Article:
Sunyoung Wang ’16
Civil and Environmental Engineering
The Unknown Unknowns: Discovering Phytoplankton Diversity in Their Genes
The aim of my research this summer was to characterize two phytoplankton species with respect to nitrogen uptake from ammonium and nitrate. Phytoplankton, the main photosynthesizers in the ocean, provide about half the oxygen in the atmosphere. Their physiology and response to environmental factors are usually studied in culture. But we now know that most of the important phytoplankton in the ocean are not represented in the culture collection nor in the genetic databases. Most laboratory data are derived from a few “lab rat” species, which are not among the most abundant or widespread species in the ocean. Worse yet, gene sequences obtained without cultivation indicate that most of the abundant types in the ocean have never been identified by any means. We began to fill this knowledge gap by obtaining new cultures of important strains for genetic and physiological experimentation, focusing on the eukaryotic algae that are particularly important in the utilization of nitrate, and thus in new production and biological carbon sequestration. I developed the skills necessary for research involving live cell cultures, including inoculation and cell transfer, and various methods used to detect ammonium. My first exposure to laboratory research, this internship helped me formulate my thesis topic.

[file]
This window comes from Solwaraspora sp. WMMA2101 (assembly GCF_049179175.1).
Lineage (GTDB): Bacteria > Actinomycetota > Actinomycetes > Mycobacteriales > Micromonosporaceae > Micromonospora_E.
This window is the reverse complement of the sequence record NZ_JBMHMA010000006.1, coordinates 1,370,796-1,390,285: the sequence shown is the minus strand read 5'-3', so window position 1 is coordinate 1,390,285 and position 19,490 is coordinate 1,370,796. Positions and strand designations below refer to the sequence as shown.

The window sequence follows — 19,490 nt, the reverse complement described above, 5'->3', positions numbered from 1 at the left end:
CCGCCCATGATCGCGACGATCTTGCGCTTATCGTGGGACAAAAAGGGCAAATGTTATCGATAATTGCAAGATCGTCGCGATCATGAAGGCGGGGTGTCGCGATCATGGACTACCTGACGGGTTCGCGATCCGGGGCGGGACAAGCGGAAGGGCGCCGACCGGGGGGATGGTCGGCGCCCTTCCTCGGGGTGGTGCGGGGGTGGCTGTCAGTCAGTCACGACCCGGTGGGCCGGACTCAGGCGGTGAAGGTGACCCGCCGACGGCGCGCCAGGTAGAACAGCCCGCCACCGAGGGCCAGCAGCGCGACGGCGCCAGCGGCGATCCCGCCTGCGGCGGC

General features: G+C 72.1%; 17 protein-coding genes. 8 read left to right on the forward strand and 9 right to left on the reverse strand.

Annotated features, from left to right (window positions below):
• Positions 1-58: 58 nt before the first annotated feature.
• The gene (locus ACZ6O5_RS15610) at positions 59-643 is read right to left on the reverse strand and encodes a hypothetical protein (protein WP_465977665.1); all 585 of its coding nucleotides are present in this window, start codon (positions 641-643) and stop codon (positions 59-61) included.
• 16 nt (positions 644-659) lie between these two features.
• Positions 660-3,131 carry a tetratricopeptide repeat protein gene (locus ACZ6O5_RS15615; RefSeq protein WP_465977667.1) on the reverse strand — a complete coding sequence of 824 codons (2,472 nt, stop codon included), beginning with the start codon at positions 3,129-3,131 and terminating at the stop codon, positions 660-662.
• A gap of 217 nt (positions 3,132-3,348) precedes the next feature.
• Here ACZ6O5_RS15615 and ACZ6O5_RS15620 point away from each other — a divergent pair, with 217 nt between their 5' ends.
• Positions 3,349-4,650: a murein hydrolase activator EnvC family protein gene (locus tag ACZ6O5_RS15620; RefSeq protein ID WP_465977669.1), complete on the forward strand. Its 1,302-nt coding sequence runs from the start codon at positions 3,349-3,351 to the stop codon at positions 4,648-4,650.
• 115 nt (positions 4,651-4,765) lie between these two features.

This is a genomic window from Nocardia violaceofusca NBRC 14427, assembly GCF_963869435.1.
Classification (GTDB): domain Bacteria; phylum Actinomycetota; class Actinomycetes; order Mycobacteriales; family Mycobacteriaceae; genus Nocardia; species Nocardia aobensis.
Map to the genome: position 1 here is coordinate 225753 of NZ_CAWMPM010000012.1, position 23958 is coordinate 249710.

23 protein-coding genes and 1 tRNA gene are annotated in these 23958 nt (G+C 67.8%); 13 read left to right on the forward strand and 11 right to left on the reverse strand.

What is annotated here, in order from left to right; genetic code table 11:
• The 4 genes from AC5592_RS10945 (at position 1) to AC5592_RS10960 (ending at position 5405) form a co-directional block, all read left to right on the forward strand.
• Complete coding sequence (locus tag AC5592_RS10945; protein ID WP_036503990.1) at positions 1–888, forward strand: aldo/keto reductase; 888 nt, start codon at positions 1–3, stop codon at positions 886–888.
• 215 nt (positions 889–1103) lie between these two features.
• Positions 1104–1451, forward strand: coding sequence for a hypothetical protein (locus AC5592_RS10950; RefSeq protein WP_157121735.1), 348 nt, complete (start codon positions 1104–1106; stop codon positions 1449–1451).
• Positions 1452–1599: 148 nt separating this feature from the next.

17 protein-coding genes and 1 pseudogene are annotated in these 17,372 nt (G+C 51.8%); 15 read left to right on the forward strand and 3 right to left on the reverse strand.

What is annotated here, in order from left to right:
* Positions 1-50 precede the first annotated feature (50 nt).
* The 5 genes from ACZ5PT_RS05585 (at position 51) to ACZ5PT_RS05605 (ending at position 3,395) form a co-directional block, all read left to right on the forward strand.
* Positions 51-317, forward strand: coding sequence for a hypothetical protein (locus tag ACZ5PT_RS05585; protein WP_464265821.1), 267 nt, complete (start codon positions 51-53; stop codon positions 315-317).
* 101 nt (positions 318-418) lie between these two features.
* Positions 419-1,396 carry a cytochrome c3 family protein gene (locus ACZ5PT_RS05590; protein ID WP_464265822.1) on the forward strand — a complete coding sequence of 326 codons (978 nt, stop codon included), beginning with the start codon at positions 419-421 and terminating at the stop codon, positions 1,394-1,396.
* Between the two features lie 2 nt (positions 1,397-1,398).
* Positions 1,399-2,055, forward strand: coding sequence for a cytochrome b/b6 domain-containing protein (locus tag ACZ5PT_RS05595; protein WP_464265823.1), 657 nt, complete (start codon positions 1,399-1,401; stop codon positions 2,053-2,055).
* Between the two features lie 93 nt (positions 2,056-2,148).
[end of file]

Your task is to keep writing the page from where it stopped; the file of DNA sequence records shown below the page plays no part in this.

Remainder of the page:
Climate Change and Environmental Science
Ward Lab, Geosciences Department, Princeton University, Princeton, NJ
Bess Ward, Professor, Geosciences